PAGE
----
A&E waiting times in Hereford were among the worst in the country during January, it has been revealed.

Data from NHS England revealed that Wye Valley NHS Trust, which is responsible for A&E in Hereford, had the second highest percentage of people waiting more than four hours to be seen in the first month of this year.

The operational standard for A&E waiting times is that 95 per cent of patients should be admitted, transferred or discharged within four hours of their arrival at an A&E department.

But, the January figures revealed, 53.5 per cent of patients attending A&E in Herefordshire waited four hours or less from arrival.

January waiting times

A total of 5,165 A&E attendances were recorded at the trust that month, with the figures showing that 2,761 waited less than four hours from arrival to admission, transfer, or discharge, while 2,404 waited more than four hours.

The figures mean that the trust was the second-worst performing for A&E waits in the country, with Hull University Teaching Hospitals NHS Trust taking the top spot.


The figures for Wye Vallley NHS Trust in January were an improvement on the trust's figures for December, when just 44.3 per cent of attendees were admitted, transferred, or discharged within four hours of arrival.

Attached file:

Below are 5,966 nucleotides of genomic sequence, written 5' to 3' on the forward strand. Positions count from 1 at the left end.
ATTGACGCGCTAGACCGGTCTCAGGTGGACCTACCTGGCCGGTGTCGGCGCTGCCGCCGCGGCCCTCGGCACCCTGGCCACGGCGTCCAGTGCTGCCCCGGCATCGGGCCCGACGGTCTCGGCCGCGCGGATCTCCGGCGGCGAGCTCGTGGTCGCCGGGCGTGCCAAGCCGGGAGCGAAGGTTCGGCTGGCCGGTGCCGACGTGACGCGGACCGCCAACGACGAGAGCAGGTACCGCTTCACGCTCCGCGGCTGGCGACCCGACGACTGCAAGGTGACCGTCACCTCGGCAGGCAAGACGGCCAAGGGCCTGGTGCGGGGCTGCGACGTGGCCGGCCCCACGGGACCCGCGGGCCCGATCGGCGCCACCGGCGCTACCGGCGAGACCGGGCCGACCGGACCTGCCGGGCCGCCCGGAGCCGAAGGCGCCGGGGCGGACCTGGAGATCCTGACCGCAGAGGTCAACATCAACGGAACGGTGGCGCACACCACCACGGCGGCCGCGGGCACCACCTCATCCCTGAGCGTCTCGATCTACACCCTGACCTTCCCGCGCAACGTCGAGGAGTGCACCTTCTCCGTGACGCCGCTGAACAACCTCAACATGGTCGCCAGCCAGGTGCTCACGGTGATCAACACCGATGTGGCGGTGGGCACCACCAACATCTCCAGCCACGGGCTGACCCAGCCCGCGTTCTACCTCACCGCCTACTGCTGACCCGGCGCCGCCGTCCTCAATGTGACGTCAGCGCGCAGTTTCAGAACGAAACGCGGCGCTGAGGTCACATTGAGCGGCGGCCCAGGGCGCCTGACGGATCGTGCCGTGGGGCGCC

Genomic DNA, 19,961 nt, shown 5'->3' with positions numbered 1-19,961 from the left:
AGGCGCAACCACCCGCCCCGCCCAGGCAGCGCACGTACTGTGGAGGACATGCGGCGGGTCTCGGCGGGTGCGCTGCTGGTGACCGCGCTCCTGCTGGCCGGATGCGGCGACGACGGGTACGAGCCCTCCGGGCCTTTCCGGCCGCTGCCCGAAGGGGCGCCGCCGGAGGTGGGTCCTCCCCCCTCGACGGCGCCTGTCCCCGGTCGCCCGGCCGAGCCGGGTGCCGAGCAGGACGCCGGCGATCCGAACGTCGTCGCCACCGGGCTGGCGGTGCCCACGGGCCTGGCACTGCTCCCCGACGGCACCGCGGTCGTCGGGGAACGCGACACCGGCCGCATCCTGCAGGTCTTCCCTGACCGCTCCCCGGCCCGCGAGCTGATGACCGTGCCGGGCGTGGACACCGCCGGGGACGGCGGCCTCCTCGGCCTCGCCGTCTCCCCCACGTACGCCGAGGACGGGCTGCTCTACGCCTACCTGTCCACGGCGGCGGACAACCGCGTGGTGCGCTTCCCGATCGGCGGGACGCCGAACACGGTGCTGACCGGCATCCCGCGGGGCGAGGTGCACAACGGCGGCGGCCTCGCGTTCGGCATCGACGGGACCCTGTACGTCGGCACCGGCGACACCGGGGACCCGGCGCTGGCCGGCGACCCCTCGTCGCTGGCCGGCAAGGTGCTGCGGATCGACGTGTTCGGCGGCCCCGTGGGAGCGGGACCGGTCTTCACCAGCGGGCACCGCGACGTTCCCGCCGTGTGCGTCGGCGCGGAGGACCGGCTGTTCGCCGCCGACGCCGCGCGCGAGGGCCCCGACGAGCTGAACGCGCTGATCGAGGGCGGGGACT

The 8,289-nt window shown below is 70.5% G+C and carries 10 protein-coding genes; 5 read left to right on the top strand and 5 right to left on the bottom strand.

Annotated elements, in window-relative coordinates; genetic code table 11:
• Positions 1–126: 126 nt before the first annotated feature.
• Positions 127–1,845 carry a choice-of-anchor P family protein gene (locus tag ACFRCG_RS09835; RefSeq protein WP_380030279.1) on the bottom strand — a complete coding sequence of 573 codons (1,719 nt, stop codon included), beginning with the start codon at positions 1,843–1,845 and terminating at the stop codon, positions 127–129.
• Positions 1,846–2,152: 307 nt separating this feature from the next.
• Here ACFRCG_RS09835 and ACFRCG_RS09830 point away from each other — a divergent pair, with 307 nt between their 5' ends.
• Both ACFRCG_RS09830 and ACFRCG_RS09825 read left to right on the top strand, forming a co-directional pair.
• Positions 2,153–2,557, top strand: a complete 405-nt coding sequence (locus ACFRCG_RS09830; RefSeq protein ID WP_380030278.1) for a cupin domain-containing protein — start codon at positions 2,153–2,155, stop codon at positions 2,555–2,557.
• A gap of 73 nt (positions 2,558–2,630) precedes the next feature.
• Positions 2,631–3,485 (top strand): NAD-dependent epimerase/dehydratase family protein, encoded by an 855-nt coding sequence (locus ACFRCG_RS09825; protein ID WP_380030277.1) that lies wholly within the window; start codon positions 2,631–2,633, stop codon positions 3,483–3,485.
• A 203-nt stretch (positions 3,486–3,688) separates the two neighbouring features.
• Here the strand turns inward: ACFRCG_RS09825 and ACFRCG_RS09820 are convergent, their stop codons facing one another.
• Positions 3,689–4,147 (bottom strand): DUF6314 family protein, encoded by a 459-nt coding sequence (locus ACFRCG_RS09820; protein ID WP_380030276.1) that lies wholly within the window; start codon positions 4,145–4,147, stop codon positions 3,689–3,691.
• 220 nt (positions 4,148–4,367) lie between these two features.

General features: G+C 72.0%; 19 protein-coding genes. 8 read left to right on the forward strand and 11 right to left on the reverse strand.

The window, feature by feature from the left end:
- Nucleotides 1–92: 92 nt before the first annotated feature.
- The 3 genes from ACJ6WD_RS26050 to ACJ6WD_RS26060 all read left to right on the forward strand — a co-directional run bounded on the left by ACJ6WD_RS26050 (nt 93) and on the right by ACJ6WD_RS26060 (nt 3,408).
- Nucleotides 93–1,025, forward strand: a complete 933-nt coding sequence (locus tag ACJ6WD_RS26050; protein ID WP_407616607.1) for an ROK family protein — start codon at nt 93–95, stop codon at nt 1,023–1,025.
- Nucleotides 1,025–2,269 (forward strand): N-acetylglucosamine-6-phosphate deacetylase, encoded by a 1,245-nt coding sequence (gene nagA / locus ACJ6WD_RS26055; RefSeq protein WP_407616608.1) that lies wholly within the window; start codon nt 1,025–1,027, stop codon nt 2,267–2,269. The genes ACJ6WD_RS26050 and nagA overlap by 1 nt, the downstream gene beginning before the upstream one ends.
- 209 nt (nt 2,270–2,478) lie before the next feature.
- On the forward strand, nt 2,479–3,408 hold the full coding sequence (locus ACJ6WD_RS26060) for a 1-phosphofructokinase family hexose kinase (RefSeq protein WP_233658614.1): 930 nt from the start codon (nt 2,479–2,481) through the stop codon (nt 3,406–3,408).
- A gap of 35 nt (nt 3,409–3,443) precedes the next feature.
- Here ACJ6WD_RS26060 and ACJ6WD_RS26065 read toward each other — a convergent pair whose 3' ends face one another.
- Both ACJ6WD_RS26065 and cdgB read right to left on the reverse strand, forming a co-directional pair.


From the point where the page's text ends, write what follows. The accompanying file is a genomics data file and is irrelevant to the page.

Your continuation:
December waiting times

Data from NHS England shows the trust was the third-worst rated for waits of more than four hours that month, behind Barnsley Hospital NHS Foundation Trust and Hull University Teaching Hospitals NHS Trust.

Wye Valley NHS Trust saw 6,015 A&E attendances in December, with 2,663 admitted, transferred, or discharged in four hours or less, and 3,352 waiting for more than four hours.

But the trust has spoken out over the figures in a statement today (January 14).

READ MORE: Herefordshire's NHS trust speaks out over A&E waiting times

Wye Valley NHS Trust has repeatedly warned of winter pressures on its hospitals this winter, with the trust publicly calling on staff who were on annual leave or not on shift, to pick up extra shifts in January.

The trust made a similar call on New Year's Eve, while chief nursing officer Lucy Flanagan, said earlier this year that people should consider alternatives including GPs, pharmacies and NHS 111 if it was not a medical emergency, as the department was “very busy with increased attendances and emergency patient admissions”.

An online waiting times tracker on the trust website showed in early January that patients could be waiting up to 12 hours to see a doctor at the accident and emergency department (A&E).

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